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Fireworks Mass Market Paperback – August, 2003

4 out of 5 stars 13 customer reviews

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Editorial Reviews

From Publishers Weekly

The inhabitants of Collier, Ga., are watching a fireworks display when something falls from the sky that changes their lives forever. Cut off from communication with the world and mourning the loss of dozens of people, the townsfolk summon the courage to face top-secret government forces, alien visitors and the constant threat of imprisonment and death in James A. Moore's (Under the Overtree) Fireworks.

Copyright 2001 Cahners Business Information, Inc.

--This text refers to an out of print or unavailable edition of this title.

From Library Journal

On the Fourth of July, the town of Collier, GA, changes forever as an unidentified object from space crashes into a nearby lake. This cataclysmic event, however, only heralds the beginning of bigger disasters, as the town's residents are taken hostage by their own government in the interest of national security. This latest novel by the author of Under the Overtree depicts the eerie aftermath of an alien visitation and government occupation in chillingly graphic detail. Not for the squeamish, this belongs in most horror or sf collections.
Copyright 2001 Reed Business Information, Inc. --This text refers to an out of print or unavailable edition of this title.
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Product Details

  • Mass Market Paperback: 376 pages
  • Publisher: Leisure Books (August 2003)
  • Language: English
  • ISBN-10: 0843952474
  • ISBN-13: 978-0843952476
  • Product Dimensions: 6.8 x 6.4 x 1.1 inches
  • Shipping Weight: 6.4 ounces
  • Average Customer Review: 4.0 out of 5 stars  See all reviews (13 customer reviews)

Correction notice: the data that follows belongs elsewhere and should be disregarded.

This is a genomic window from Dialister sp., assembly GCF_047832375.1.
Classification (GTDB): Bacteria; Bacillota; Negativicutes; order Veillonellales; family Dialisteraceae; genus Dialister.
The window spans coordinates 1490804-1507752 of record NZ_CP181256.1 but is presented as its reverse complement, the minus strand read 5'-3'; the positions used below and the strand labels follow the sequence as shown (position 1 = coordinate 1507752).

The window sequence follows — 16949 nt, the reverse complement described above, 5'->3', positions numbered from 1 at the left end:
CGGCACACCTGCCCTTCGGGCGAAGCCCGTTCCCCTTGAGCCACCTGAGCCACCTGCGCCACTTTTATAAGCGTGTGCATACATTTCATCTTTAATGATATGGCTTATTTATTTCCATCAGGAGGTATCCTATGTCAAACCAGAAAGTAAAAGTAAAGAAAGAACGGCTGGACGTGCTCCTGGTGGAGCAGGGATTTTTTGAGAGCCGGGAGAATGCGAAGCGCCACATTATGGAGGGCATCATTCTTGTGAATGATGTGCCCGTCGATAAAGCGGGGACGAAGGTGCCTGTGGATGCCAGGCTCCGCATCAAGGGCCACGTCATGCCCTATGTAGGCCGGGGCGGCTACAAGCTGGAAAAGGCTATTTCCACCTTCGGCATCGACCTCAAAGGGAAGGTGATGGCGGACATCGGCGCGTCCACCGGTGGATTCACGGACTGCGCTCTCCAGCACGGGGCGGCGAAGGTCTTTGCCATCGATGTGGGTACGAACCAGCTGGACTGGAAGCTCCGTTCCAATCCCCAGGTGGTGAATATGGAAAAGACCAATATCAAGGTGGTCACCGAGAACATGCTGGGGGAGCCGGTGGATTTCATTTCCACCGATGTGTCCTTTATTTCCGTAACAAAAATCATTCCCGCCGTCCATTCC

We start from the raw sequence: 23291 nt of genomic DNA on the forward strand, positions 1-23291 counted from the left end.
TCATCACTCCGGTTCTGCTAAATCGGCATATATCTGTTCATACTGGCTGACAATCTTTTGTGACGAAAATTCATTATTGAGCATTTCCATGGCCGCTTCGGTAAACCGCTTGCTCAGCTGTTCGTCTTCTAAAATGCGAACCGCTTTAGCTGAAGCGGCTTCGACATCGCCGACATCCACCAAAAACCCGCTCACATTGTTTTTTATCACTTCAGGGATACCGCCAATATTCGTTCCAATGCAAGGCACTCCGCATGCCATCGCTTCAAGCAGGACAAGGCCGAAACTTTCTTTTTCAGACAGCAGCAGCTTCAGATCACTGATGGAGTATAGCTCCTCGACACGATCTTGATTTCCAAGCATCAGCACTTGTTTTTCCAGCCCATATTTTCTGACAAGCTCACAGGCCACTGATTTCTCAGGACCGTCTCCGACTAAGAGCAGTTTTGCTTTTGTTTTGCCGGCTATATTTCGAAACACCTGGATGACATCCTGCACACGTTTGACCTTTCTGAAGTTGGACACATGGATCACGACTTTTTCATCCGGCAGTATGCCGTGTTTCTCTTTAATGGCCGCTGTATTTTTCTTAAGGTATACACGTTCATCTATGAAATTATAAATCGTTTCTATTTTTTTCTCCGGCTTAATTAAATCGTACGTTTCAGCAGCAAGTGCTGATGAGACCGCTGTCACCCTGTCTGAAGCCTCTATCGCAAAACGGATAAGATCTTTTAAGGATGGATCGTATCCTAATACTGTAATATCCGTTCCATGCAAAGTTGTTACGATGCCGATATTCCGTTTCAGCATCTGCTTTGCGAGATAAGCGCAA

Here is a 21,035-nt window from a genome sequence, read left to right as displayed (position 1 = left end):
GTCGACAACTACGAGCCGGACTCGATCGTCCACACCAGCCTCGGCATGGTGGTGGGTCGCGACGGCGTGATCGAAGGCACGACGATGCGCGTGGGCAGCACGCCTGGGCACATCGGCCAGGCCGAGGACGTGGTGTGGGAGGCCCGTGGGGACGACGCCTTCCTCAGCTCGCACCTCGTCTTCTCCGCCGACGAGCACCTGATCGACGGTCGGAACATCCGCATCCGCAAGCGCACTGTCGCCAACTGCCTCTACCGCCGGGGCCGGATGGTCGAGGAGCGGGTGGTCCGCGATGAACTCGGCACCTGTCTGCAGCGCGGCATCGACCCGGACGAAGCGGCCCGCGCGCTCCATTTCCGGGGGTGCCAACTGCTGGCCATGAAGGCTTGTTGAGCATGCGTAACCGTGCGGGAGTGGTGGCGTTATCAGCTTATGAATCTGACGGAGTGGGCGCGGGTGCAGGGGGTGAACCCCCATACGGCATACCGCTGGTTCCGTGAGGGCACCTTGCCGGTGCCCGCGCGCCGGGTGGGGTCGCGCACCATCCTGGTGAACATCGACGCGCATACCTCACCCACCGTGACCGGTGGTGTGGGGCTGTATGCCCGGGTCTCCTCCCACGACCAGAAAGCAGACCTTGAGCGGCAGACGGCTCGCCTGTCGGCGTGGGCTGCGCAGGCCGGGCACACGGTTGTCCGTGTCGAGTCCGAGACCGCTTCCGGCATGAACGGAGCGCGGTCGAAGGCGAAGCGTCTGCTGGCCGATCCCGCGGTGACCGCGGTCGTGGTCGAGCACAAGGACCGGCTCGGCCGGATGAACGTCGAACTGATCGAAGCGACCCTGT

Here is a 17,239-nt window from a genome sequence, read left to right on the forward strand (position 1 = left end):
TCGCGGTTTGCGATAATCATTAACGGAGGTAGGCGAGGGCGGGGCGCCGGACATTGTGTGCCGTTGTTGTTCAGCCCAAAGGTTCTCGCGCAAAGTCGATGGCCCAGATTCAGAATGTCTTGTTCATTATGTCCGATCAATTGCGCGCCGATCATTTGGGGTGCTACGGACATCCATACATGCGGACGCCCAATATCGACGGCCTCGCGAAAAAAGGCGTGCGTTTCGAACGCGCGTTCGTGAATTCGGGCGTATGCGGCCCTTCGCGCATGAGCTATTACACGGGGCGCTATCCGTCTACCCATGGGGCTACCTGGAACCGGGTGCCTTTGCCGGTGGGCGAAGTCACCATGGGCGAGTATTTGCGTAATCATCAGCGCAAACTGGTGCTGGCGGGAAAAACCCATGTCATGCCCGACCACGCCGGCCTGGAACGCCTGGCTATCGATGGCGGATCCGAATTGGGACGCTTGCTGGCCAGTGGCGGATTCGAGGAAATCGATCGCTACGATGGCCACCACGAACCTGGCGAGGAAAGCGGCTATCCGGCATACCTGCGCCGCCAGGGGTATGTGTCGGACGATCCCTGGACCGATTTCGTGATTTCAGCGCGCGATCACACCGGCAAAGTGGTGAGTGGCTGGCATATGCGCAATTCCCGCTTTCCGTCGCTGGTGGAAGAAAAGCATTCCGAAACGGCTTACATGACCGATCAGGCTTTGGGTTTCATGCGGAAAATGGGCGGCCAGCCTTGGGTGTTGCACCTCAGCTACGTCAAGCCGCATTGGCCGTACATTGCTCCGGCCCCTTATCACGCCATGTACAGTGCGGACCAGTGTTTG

• Amazon Best Sellers Rank: #3,211,808 in Books (See Top 100 in Books)

More About the Author

JAMES A. MOORE is the author of over twenty-five novels, including the critically acclaimed Fireworks, Under The Overtree, Blood Red, Blood Harvest, the Serenity Falls trilogy (featuring his recurring anti-hero, Jonathan Crowley) Cherry Hill and his most recent novels Alien: Sea of Sorrows and The Blasted Lands. He has twice been nominated for the Bram Stoker Award and spent three years as an officer in the Horror Writers Association, first as Secretary and later as Vice President.
Never one to stay in one genre for too long, James has recently written epic fantasy novels in the series SEVEN FORGES (Seven Forges and The Blasted Lands). He is working on the third book in the series, tentatively called The City of Wonders. His current works in progress include A Hell Within (a Griffin & Price Novel) co-written with Charles R. Rutledge and an apocalyptic Sci-Fi novel tentatively called Spores. Why be normal?
Being a confirmed Luddite, he is working up the nerve to plunge completely into the electronic publications age.
Soon to be published is his first non-fiction book, DINNER FOR ONE, being an examination of life after the loss of his wife of twenty years.

Customer Reviews

Top Customer Reviews

Format: Mass Market Paperback
What would happen if a Fourth of July celebration was interrupted by the crash landing of a ufo? That's the gist here, but Moore infuses his story with characters that are just too darn good for a Leisure paperback. It's true that there ain't much when it comes to extra terrestrial interaction (to put it mildly) but that's not the point. The fear gradually shifts from the dry docked flying saucer to the government agents given the task of keeping the entire town of Collier, GA quiet. (The media is given a story about a terrorist) Like the best episodes of the X-Files the audience plays ping-pong between the threat of invasion and the threat of shadowy government figures calling the shots. Only here the scenario is expanded to include the terror of martial law. That's pretty scary. It's a literary smack in the head, where logically the issues and priorities are eschewed in order to maintain a semblance of order and the more you read the more plausible a situation like this seems.

This is the second book by this author that I've read and I can honestly say this fellow right here has what it takes to be another King, Koontz, or McCammon-his writing is amazingly similar to those lofty three and just as enduring. The only way we can ever see that happen is a hardcover deal and good press and James Moore is deserving of both. Even Hollywood could potentially make good on this story (but it'd probably get screwed up). Bloody, insightful, with well written characters, and compelling enough to keep those pages a turnin'. Fireworks goes high on the recommendation list. Also check out Under the Overtree.